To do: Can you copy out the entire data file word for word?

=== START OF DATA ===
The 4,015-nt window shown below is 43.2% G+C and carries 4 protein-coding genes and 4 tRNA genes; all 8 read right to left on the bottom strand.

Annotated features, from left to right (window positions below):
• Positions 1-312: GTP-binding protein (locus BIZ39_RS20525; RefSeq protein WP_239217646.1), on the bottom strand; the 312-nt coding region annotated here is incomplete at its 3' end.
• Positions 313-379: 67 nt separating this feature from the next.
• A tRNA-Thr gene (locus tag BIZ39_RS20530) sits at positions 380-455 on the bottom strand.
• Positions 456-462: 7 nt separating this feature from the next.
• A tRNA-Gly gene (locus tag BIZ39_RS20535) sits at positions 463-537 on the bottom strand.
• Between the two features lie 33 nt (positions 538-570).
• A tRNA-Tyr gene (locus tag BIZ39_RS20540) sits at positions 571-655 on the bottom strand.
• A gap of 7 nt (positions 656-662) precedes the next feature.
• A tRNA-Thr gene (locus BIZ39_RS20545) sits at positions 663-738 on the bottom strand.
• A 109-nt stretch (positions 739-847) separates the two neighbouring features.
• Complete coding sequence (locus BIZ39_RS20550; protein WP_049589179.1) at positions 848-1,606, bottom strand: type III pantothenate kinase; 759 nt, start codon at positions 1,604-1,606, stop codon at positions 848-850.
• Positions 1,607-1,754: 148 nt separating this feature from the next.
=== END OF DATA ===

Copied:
The 4,015-nt window shown below is 43.2% G+C and carries 4 protein-coding genes and 4 tRNA genes; all 8 read right to left on the bottom strand.

Annotated features, from left to right (window positions below):
• Positions 1-312: GTP-binding protein (locus BIZ39_RS20525; RefSeq protein WP_239217646.1), on the bottom strand; the 312-nt coding region annotated here is incomplete at its 3' end.
• Positions 313-379: 67 nt separating this feature from the next.
• A tRNA-Thr gene (locus tag BIZ39_RS20530) sits at positions 380-455 on the bottom strand.
• Positions 456-462: 7 nt separating this feature from the next.
• A tRNA-Gly gene (locus tag BIZ39_RS20535) sits at positions 463-537 on the bottom strand.
• Between the two features lie 33 nt (positions 538-570).
• A tRNA-Tyr gene (locus tag BIZ39_RS20540) sits at positions 571-655 on the bottom strand.
• A gap of 7 nt (positions 656-662) precedes the next feature.
• A tRNA-Thr gene (locus BIZ39_RS20545) sits at positions 663-738 on the bottom strand.
• A 109-nt stretch (positions 739-847) separates the two neighbouring features.
• Complete coding sequence (locus BIZ39_RS20550; protein WP_049589179.1) at positions 848-1,606, bottom strand: type III pantothenate kinase; 759 nt, start codon at positions 1,604-1,606, stop codon at positions 848-850.
• Positions 1,607-1,754: 148 nt separating this feature from the next.